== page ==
Back in April 2014 the Belfast Telegraph published a letter from me that began with the paragraph:
What have Sir Roger Casement, Billy Hutchinson, Gerry Adams and the Orange Order got in common? They all share a belief that importing guns and using the threat of violence to influence British policy in Ireland is something to be celebrated.
At that time, I was concerned that the celebration of the UVF gun-running of 1914 through Larne, Bangor and Donaghadee that was attended by politicians from the DUP, UUP, TUV and PUP would be used to legitimise the terrorists of the UVF who still maintain control of housing estates across this province. Back then, as the purple UVF-1912 flags became ever more prominent on our flag poles we were told that these flags were unconnected with the modern day UVF. I did not believe this lie back then and don’t believe it today.
There is far too much confused thinking about the ugly reality of the way we used politically motivated violence in both parts of this island, centred around 1912 for unionists and 1916 for republicans.
The timeline of the setting up of the UVF and then the Irish Volunteers is shown below. Note that the UVF was set up first in 1912, followed by the nationalist Irish Volunteers in November 1913. In April 1914 the UVF imported 25,000 guns from Germany, just months before the start of WW1, with the intention of opposing the will the British parliament.
36th Ulster Division
As World War One got underway, Edward Carson appealed in September to UVF members to join the British Army and by October 1914 the 36th Ulster Division was formed using men from the UVF and from 3 existing regiments of the British Army. It is very unlikely that when they signed up for the UVF or later when many switched to joining the British army these men had any idea of the disaster that awaited them at the Somme.
The disastrous waste of life in the Battle of the Somme (especially the first 2 days) had a dramatic effect across Ulster with 2,069 deaths being a sickening blow. This is why Orangemen parade on 1st July (the date the battle started) and why so many in my community link support for the fallen of WW1 with the UVF.
However, the majority of the members of the 36th Ulster Division might have come from the UVF but they were a minority among the Irishmen who fought and died for the British Army in WW1. According to Wikipedia, of the 130,000 volunteers recruited to the British Army from Ireland for the duration of the war
o 26,000 came from the Ulster Volunteers.
o 24,000 came from the Irish National Volunteers and
o 80,000 had no experience in either of the paramilitary groups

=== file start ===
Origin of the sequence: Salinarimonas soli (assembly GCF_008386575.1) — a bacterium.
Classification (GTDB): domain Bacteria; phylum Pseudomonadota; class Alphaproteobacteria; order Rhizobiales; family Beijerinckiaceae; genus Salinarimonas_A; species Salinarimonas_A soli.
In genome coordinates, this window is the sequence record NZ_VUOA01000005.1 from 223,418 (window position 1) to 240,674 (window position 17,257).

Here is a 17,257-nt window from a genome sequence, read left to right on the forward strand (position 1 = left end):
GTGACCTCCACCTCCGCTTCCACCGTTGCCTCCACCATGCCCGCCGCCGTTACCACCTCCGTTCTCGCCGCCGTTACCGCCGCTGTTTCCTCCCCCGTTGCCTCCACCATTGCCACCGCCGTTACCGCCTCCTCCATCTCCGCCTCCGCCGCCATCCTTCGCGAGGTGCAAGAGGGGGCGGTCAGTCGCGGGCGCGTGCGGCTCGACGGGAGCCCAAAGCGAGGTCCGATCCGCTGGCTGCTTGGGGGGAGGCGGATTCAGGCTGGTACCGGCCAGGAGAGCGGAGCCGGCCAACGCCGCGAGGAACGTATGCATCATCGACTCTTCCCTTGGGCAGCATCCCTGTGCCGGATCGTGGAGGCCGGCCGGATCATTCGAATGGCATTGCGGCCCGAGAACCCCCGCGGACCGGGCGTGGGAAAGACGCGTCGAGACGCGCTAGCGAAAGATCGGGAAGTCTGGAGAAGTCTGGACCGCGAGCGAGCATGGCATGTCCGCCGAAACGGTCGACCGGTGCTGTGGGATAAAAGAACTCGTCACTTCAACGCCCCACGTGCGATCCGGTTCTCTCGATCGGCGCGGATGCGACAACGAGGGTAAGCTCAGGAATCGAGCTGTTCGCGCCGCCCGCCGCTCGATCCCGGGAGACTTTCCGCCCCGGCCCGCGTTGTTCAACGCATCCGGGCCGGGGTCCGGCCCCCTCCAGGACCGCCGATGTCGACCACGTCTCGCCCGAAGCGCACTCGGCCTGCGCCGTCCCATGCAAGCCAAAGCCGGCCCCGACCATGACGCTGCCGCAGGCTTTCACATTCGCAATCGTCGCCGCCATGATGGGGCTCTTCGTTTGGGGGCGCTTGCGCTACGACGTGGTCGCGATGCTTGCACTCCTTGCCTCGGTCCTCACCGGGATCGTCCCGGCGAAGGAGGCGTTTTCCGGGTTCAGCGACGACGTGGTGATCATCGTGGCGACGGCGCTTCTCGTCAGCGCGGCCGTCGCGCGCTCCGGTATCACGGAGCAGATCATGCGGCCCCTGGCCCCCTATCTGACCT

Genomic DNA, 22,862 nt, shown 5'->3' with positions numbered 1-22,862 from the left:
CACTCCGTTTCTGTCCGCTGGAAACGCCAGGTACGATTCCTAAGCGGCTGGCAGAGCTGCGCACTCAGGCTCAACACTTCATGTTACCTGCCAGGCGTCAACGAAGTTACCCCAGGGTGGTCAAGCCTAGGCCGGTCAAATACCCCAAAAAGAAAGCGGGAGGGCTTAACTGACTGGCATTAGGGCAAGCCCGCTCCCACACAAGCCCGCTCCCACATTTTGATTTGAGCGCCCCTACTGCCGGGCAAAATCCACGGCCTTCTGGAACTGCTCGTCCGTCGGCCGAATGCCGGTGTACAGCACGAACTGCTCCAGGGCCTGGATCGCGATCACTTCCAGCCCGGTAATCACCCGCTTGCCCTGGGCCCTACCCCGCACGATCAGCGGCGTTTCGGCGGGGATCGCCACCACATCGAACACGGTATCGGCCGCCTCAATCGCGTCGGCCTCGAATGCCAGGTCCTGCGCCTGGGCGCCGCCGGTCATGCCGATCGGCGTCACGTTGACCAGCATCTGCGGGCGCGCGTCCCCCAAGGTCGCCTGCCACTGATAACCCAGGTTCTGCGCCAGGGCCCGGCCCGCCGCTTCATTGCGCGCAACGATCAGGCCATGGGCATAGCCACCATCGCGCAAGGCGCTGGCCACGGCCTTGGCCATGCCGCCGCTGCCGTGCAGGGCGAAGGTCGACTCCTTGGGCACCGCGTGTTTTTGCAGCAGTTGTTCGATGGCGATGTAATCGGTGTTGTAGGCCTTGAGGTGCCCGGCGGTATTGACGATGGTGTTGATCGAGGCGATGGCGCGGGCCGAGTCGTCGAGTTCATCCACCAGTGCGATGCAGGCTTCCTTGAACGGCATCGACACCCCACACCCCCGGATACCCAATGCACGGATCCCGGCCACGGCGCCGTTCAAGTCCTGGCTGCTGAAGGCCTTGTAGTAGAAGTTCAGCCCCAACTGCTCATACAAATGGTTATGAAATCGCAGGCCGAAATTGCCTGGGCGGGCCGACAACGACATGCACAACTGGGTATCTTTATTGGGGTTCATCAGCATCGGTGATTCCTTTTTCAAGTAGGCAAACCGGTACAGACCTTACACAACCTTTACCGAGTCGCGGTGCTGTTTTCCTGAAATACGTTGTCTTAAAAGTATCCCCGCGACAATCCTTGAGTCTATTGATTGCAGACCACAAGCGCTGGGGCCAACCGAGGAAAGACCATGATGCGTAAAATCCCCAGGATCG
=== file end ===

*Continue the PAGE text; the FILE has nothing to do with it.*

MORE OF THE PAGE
Why Choose This Flag?
It is natural that we remember our war dead and the focus on those who served in the 36th Ulster Division is understandable. So, bands flying flag or banners related to the 36th Ulster Division will have my support. But when someone choses NOT to fly a 36th Ulster Division flag, but instead flies a UVF-1912 flag what message are they sending?
Clearly to them, the UVF matters more than respecting the men of the 36th Ulster Division which contained very many ordinary Irish men who had no link with the UVF.
Perhaps they genuinely want to celebrate only those who were in the UVF, but then why maintain the pretence of this being about the sacrifice of war?
We know the intention of the UVF in 1912-14 was to oppose the will of the British parliament using the threat of violence. Because WW1 broke out before these weapons could be used, we will never know what outrages the UVF of 1912 would have committed. What we do know is that no-one joined the UVF with the intention of fighting in the trenches of WW1.
The Message of the UVF Flag
When people try to excuse chants of ‘ooh ah, up the Ra’ by saying they are only referring to the IRA of 1919-21 it does not lessen the offence, we do not accept this excuse. Correspondingly, the continued flying of the UVF-1912 flags that we see across our province is clearly associated with the modern day, drug dealing and racketeering UVF, marking out territory that is perceived to be under their control – it does nothing for our communities and drives people away from unionism. Similarly, the use of Poppies on UVF murals damages the Royal British Legion and discourages those outside the Loyalist community from supporting Poppy Appeals.
Now that the 12th is over and well before Remembrance Day on 11th November we should think about what is appropriate, and what is not appropriate, to link to poppies and the sacrifices of the First World War.
Arnold is a retired teacher from Belfast.